Getting to Day 1: Selling your business

Getting to Day 1: Selling or transitioning your company

This topic first came to my attention when my father talked about selling his solo-practice dental office. The long and short of it is that he was a fantastic dentist, and a good small business owner, but has no idea how to sell his business. No fault, no knock on intelligence or personal ability, it is a knowledge and experience issue.

I am now seeing this issue with other family businesses.  My mother’s company, mid-sized and solo-owned, has been 2 years away from selling for almost 15 years now. I have an ownership stake here so I’m motivated on this topic. And now my Uncle, the owner of a business with appx. 30 employees. All are seeking my help as a sounding board, educator, as well as a facilitator.

Then just last week I answered and AVVO question on the same topic.

FYI: My thesis for law school was on the subject of transition plans in private vs. public companies.

After your family, education, and home, your business is probably the next most valuable asset you have. If you are a solo-owner this might be your entire retirement fund. With that price tag, it is important to remember the grand old phrase: “Hope is NOT a Strategy.”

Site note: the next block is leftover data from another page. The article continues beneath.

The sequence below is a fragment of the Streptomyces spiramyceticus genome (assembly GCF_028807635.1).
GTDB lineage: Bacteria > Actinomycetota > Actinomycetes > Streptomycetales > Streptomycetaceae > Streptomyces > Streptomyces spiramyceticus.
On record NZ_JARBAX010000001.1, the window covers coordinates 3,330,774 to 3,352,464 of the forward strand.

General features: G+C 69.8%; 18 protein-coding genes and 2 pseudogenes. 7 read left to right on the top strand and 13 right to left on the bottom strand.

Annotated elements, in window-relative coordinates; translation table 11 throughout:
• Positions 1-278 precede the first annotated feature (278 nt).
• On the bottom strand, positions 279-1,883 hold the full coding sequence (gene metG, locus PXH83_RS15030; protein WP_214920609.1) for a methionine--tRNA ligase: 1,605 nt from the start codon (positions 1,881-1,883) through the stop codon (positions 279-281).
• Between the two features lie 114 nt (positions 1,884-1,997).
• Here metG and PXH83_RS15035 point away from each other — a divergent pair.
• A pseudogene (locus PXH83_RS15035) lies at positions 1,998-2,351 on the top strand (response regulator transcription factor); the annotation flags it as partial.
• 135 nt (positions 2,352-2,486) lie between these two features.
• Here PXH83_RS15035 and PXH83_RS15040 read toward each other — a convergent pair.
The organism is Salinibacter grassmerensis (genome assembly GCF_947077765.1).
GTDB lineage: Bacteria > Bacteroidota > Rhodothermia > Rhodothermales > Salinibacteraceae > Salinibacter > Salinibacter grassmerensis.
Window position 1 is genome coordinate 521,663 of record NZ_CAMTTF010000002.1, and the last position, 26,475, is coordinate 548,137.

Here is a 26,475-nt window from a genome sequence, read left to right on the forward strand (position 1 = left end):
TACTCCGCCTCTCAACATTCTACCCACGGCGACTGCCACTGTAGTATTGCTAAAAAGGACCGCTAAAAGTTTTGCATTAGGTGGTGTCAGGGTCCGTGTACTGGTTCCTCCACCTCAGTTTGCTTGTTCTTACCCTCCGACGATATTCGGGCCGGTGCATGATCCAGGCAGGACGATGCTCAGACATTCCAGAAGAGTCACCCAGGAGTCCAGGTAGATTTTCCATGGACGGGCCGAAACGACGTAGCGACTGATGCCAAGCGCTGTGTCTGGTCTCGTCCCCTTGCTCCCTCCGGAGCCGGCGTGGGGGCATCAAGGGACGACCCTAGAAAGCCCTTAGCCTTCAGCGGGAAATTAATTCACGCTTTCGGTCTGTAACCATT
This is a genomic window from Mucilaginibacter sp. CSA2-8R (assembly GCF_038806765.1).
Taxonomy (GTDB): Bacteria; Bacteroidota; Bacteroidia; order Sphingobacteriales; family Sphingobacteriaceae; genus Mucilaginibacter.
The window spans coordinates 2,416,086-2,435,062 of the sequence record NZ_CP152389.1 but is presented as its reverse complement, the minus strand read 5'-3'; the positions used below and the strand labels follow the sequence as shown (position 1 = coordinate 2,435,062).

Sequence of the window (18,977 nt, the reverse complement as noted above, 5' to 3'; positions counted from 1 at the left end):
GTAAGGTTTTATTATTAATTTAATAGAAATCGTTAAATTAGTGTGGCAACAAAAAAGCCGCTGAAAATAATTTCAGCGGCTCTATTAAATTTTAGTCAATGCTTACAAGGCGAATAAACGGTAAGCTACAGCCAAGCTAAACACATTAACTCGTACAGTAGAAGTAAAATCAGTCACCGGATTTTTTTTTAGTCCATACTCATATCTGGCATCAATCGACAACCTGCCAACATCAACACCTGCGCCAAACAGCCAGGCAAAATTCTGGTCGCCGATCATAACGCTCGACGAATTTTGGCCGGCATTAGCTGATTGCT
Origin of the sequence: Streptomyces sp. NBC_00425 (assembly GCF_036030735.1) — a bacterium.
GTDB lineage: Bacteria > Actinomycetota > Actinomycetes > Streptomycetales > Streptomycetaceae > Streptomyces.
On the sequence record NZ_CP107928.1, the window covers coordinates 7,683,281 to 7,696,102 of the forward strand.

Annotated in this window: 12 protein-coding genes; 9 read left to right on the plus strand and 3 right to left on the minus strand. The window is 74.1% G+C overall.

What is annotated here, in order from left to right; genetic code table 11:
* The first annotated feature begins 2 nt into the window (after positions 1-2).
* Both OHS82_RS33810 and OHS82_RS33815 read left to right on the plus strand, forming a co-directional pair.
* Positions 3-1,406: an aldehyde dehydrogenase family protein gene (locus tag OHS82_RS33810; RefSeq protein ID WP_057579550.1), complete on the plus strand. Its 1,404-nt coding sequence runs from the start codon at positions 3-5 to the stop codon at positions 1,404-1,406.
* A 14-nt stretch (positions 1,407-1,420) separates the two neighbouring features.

I’m certain I’ll write quite a bit more on the subject over time. However, this is a ‘Getting to Day 1” article. So here is what you should focus on first:

  • Your definition of success;
  • Your walk away price;
  • Your hopes and dreams price;
  • Date when you are ready to accept an offer;
  • Date when you want to have an offer by;
  • Is the business understandable to an outside party;
  • Do your products, procedures, clients, and accounting make sense;
  • Are you emotionally ready to walk away; and,
  • Who do you have that can help? Are there consultants that you need?

These questions should lead you to a concept of what you are doing, why, and what the expectations are. The actual “Day 1” is to have your business in a state of preparation where you can actively find a buyer.

It needs to be said that ‘hope is not a strategy.’

But hey, what do I know?